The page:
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PDP lawmaker calls for NPP House majority to question Education secretary

By Pedro Correa Henry

Twitter: @PCorreaHenry

Special to The Star

Popular Democratic Party (PDP) Rep. Rafael “Tatito” Hernández Montañez on Monday called for Speaker of the House of Representatives Carlos “Johnny” Méndez Nuñez and the New Progressive Party (NPP) majority to call a special session in order to question Education Secretary Eligio Hernández because he, the PDP spokesman said, converted about 50 positions of trust at the department into permanent posts.

During a press conference via Zoom, Hernández Montañez also said he proposes to amend Law 85-2018, the Puerto Rico Educational Reform Law, in order to reverse the Education chief’s decision in order to guarantee effective administration from the public entity, as such a determination would make the department “inoperable,” the PDP legislator said.

Meanwhile, Hernández Montañez also called on Méndez and other representatives to summon the Education secretary to appear at a hearing.

“It’s concerning that the unilateral decision from the Education secretary to convert positions of confidence or sensitive positions into career posts just months away from culminating this four-year period [political] term and in the middle of starting school has been complete chaos,” Hernández Montañez said. “I introduced legislation to address this questionable situation trusting that this [issue] is included in a special session’s work agenda and the NPP majority in the House gives way.”

Meanwhile, Hernández Montañez said he sent a letter to the Education secretary expressing how his determination was “not practical or functional” for the agency as it might bring conflicts to the next secretary when he or she intends to implement correct public policies at the agency.

“Likewise, I sent a letter to Secretary Eligio Hernández expressing that it is not practical or functional that the biggest and most complex agency in the Puerto Rican government is operated without a team that is trusted and committed to their Education secretary’s public policies, especially in sensitive areas such as budget, finances, teaching, security and the program directives on different school subjects,” Hernández Montañez said. “Appointing career posts to the same component that has failed our country will be preventing the new secretary of Education who will be appointed in 2021 to implement public policies correctly, as the personnel in charge of performing will not be of their trust. This decision contradicts the most basic administrative principles and must be stopped immediately.”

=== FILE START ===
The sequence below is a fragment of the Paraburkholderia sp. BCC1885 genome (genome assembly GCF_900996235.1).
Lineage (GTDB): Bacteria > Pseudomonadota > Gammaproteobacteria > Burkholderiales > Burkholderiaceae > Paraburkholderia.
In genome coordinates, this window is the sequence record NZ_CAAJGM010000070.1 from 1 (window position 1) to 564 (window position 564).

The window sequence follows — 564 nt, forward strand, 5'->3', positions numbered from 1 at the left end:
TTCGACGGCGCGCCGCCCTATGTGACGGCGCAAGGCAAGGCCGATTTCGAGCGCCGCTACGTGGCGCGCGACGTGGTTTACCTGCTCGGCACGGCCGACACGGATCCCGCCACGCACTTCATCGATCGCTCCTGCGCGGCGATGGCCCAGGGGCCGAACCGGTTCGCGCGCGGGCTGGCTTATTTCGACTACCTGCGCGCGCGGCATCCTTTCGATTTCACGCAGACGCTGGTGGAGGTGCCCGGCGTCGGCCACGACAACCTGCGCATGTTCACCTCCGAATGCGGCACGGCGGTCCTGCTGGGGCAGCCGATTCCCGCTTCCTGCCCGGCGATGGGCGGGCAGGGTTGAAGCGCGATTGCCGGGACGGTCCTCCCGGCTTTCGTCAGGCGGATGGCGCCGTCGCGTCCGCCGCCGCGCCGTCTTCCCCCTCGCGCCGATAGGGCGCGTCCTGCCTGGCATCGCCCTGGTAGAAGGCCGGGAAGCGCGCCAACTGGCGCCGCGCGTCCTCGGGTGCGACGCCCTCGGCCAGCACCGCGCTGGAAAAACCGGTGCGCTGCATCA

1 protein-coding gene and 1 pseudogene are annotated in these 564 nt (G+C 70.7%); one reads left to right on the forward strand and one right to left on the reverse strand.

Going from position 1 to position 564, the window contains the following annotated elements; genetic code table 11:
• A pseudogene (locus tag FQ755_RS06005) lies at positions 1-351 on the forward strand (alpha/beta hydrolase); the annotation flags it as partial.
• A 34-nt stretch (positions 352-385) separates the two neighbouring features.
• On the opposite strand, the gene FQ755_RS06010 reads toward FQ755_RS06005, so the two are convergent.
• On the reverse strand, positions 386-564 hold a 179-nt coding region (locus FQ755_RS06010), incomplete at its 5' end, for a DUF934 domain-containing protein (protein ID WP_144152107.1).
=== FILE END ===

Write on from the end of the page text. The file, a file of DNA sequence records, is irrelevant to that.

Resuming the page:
He also said that via letter, he requested information such as the number of students enrolled; the numbers of students, teachers, and parents who were registered and trained in the Microsoft Teams platform; how many students and teachers have access to the internet; if the agency is providing internet service for both pupils and faculty members and who is paying for it; and if the Education Department fulfilled their promise of providing $300 for educational material.

Hernández Montañez also said he questioned Hernández’s decision to begin the school year with “countless deficiencies.”

“To mention examples from the chaos at [the Department of] Education, in the first week where virtual courses were supposed to begin, the digital platform collapsed,” the minority legislator said. “Neither teachers nor students were properly trained; nor was the high percentage of students whose family income is at a poverty level taken into account. Neither the necessary infrastructure to guarantee that free internet is provided to the school community nor the technological equipment that was promised to each student since the earthquakes began in the southwest of the country has been delivered.”

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